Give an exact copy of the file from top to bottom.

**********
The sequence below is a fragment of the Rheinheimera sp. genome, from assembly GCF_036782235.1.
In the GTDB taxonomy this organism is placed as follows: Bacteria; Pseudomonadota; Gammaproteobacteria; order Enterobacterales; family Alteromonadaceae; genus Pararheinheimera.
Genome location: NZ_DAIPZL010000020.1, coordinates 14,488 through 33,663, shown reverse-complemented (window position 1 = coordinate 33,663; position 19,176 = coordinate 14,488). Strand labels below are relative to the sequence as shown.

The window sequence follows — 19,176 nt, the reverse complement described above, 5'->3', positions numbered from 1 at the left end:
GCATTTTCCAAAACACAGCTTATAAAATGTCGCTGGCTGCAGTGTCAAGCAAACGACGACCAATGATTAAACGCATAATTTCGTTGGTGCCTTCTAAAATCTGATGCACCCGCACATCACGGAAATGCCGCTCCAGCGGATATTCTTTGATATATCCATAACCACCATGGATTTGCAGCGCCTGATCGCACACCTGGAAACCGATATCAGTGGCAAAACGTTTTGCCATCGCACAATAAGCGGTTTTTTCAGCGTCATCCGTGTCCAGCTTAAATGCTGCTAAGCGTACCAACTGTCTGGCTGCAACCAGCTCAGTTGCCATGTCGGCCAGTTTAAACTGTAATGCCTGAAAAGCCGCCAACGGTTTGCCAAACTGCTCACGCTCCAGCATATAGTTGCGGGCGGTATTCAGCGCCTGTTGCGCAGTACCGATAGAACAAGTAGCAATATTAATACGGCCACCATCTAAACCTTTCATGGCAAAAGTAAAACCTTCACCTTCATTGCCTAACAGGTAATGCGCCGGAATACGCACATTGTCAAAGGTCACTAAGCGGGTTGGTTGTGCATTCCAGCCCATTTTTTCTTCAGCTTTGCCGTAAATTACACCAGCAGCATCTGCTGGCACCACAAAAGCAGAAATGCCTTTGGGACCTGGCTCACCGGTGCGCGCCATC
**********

The sequence below is a fragment of the Rheinheimera sp. genome, from assembly GCF_036782235.1.
In the GTDB taxonomy this organism is placed as follows: Bacteria; Pseudomonadota; Gammaproteobacteria; order Enterobacterales; family Alteromonadaceae; genus Pararheinheimera.
Genome location: NZ_DAIPZL010000020.1, coordinates 14,488 through 33,663, shown reverse-complemented (window position 1 = coordinate 33,663; position 19,176 = coordinate 14,488). Strand labels below are relative to the sequence as shown.

The window sequence follows — 19,176 nt, the reverse complement described above, 5'->3', positions numbered from 1 at the left end:
GCATTTTCCAAAACACAGCTTATAAAATGTCGCTGGCTGCAGTGTCAAGCAAACGACGACCAATGATTAAACGCATAATTTCGTTGGTGCCTTCTAAAATCTGATGCACCCGCACATCACGGAAATGCCGCTCCAGCGGATATTCTTTGATATATCCATAACCACCATGGATTTGCAGCGCCTGATCGCACACCTGGAAACCGATATCAGTGGCAAAACGTTTTGCCATCGCACAATAAGCGGTTTTTTCAGCGTCATCCGTGTCCAGCTTAAATGCTGCTAAGCGTACCAACTGTCTGGCTGCAACCAGCTCAGTTGCCATGTCGGCCAGTTTAAACTGTAATGCCTGAAAAGCCGCCAACGGTTTGCCAAACTGCTCACGCTCCAGCATATAGTTGCGGGCGGTATTCAGCGCCTGTTGCGCAGTACCGATAGAACAAGTAGCAATATTAATACGGCCACCATCTAAACCTTTCATGGCAAAAGTAAAACCTTCACCTTCATTGCCTAACAGGTAATGCGCCGGAATACGCACATTGTCAAAGGTCACTAAGCGGGTTGGTTGTGCATTCCAGCCCATTTTTTCTTCAGCTTTGCCGTAAATTACACCAGCAGCATCTGCTGGCACCACAAAAGCAGAAATGCCTTTGGGACCTGGCTCACCGGTGCGCGCCATC